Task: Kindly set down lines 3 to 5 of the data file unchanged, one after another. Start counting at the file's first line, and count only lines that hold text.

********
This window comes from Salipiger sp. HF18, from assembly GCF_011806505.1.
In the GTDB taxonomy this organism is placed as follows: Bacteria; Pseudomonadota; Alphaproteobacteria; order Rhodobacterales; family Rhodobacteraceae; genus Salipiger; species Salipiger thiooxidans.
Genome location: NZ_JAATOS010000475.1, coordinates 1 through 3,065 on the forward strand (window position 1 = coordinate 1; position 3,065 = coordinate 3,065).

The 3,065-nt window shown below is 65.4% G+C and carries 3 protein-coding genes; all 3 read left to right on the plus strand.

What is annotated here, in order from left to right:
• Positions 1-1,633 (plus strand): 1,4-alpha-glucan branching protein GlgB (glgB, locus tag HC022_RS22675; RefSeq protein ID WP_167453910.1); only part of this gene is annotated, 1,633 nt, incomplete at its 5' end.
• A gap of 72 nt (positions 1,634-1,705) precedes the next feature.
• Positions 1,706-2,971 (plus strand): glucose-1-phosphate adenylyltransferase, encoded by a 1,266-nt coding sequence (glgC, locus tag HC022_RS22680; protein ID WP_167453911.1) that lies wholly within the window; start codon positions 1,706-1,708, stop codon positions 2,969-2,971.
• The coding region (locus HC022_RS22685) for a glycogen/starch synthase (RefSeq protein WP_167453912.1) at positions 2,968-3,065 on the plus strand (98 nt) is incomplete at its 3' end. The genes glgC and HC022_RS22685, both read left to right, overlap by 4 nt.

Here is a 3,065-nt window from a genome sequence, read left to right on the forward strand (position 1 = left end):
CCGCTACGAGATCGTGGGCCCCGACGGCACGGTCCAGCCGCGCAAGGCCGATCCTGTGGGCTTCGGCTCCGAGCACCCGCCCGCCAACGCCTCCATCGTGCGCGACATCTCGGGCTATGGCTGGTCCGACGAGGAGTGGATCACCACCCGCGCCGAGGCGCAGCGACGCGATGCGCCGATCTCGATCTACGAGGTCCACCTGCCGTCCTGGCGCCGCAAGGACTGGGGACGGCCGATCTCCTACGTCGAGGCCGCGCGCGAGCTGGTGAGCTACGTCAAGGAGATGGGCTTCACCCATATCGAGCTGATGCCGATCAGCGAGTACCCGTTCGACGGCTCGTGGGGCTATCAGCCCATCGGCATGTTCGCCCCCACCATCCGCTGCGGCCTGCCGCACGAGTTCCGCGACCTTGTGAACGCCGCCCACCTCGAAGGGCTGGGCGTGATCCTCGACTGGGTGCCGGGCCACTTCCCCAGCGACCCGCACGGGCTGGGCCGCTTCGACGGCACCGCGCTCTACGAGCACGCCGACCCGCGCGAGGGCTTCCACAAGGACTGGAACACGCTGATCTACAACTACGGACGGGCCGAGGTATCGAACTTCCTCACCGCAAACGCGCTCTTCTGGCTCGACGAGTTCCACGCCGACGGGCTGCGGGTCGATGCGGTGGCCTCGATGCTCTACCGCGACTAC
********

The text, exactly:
Genome location: NZ_JAATOS010000475.1, coordinates 1 through 3,065 on the forward strand (window position 1 = coordinate 1; position 3,065 = coordinate 3,065).

The 3,065-nt window shown below is 65.4% G+C and carries 3 protein-coding genes; all 3 read left to right on the plus strand.

What is annotated here, in order from left to right: